It’s time to say farewell to some newly displaced members of Congress we’re sad to see go.
Rep. Denny Rehberg, R-Mont.
One of the richest members of Congress, Rehberg is known for sleeping in his office and on a cot in the pre-fire Tune Inn. The Montanan has made headlines for his good-timing ways everywhere from Kazakhstan, where he fell off his horse, to Flathead Lake, Mont., where he was in a boat crash.
Rep. Pete Stark, D-Calif.
The avowed atheist didn’t believe in the Bush tax cuts, either. Following an explanation by then-George W. Bush economic adviser R. Glenn Hubbard about the tax cuts’ merits, Stark rebutted with, “Poop, that’s all I can say. That’s nonsense.”
Rep. Laura Richardson, D-Calif.
Every congressional ethics reporter’s dream, with a full menu of areas to investigate, including misuse of her own staff. She was also a force on the congressional softball team.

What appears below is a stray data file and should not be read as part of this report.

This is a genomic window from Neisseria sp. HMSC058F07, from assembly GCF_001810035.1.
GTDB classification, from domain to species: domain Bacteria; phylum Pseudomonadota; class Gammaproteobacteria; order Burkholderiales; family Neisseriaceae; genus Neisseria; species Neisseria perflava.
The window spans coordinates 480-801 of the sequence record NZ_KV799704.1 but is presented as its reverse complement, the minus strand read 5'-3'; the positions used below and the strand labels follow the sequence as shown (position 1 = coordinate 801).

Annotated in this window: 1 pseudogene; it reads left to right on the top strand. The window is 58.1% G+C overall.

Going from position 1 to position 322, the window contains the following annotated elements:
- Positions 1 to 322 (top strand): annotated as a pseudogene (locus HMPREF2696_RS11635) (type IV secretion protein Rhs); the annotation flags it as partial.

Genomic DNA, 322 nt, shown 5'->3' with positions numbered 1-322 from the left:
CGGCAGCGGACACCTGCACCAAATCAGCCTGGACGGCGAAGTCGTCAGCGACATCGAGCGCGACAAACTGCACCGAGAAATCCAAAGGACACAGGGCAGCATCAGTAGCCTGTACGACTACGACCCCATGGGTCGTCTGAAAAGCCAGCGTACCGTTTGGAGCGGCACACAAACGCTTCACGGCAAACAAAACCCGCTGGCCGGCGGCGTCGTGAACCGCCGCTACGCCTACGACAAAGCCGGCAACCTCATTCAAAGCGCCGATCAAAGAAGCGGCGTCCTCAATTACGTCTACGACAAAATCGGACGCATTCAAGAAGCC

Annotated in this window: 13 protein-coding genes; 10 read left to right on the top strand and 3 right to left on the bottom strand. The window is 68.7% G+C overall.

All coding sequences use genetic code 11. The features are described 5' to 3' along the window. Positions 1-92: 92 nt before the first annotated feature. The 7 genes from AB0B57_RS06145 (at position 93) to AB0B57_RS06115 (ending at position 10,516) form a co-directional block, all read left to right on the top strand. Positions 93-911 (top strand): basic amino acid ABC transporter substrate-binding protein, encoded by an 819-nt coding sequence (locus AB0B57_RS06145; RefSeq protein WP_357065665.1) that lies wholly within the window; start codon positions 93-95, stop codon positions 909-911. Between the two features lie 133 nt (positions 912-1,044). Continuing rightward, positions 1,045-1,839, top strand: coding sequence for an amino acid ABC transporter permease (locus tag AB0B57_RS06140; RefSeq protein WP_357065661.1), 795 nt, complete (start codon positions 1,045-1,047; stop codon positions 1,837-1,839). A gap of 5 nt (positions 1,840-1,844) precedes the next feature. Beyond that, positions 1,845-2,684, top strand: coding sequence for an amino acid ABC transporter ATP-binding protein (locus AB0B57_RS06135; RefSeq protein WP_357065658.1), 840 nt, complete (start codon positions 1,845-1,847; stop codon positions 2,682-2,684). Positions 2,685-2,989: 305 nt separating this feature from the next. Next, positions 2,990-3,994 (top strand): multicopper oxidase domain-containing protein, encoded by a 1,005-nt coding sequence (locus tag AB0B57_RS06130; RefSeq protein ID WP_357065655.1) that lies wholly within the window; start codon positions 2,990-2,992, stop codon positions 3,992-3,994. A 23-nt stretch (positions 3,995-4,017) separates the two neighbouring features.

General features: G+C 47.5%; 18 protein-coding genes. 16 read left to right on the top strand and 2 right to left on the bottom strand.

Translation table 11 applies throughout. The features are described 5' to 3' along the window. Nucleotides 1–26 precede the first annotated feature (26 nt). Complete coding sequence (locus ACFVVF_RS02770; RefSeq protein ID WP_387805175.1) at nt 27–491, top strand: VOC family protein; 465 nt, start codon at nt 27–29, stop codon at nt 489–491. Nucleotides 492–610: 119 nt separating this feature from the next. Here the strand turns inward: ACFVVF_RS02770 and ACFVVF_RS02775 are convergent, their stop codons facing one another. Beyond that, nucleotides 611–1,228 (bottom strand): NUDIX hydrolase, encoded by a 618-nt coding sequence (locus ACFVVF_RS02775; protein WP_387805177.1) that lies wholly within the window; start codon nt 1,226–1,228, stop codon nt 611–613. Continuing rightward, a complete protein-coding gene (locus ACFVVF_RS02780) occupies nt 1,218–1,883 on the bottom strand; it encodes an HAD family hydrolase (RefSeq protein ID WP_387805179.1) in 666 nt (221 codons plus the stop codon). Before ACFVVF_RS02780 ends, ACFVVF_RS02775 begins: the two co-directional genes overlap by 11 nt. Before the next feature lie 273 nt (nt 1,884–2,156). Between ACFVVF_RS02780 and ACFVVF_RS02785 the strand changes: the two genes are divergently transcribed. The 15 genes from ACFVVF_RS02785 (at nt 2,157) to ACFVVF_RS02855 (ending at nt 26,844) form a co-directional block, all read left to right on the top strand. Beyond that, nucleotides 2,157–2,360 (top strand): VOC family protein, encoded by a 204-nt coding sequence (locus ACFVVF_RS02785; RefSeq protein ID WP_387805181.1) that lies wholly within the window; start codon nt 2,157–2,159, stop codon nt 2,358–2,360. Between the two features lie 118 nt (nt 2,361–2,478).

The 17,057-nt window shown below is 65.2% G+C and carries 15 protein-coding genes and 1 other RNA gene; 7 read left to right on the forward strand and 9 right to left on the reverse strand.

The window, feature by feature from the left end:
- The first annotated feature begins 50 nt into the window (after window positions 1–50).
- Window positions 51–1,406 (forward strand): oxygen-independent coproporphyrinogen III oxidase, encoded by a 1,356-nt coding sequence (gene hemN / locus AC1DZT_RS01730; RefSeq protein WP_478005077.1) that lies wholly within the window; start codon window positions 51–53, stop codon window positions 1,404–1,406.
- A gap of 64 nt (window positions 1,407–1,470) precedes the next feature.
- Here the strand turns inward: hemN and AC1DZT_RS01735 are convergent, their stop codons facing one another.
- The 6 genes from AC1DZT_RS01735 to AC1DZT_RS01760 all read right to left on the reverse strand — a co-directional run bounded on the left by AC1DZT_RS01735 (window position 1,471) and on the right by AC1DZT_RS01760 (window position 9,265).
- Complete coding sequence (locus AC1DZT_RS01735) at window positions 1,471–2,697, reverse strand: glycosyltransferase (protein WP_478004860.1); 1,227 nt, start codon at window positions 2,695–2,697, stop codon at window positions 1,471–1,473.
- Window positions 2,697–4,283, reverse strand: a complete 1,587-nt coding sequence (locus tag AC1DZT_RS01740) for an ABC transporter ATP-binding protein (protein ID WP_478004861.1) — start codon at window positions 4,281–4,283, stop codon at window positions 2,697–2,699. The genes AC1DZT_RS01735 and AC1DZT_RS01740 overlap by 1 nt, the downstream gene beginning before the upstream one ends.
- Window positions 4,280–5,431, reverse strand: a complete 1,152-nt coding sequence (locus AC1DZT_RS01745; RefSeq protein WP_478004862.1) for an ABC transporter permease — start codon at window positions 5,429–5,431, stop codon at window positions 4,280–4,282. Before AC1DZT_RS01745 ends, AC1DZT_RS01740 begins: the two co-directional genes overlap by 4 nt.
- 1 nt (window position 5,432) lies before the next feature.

Sen. Scott P. Brown, R-Mass.
Can we live without the salacious Cosmo spread? Sure. Will we miss seeing the overhyped GMC pickup truck? Not one bit. But we are absolutely devastated about having to say goodbye to those adorable, bushy-tailed canines who were Brown’s emissaries of total emasculation, Snuggles and Koda.
A congressional love story. Married GOP Reps. Connie Mack of Florida and Mary Bono Mack of California no longer have to commute across the country to spend time together. Bono Mack will be missed for the classy way she supported her stepson Chaz Bono after his sexual reassignment, as well as her daughter Chianna Bono’s out-of-wedlock pregnancy by a much older man.
Rep. Roscoe G. Bartlett, R-Md.
The mustachioed maverick is a sucker for hard-luck cases. In 2001 he backed a tax protester determined to square off against the IRS on technicalities, and this year he became the inadvertent champion of a whimsical tax break floated by the American Mustache Institute. He’s a renaissance man, inventor and survivalist cabin owner.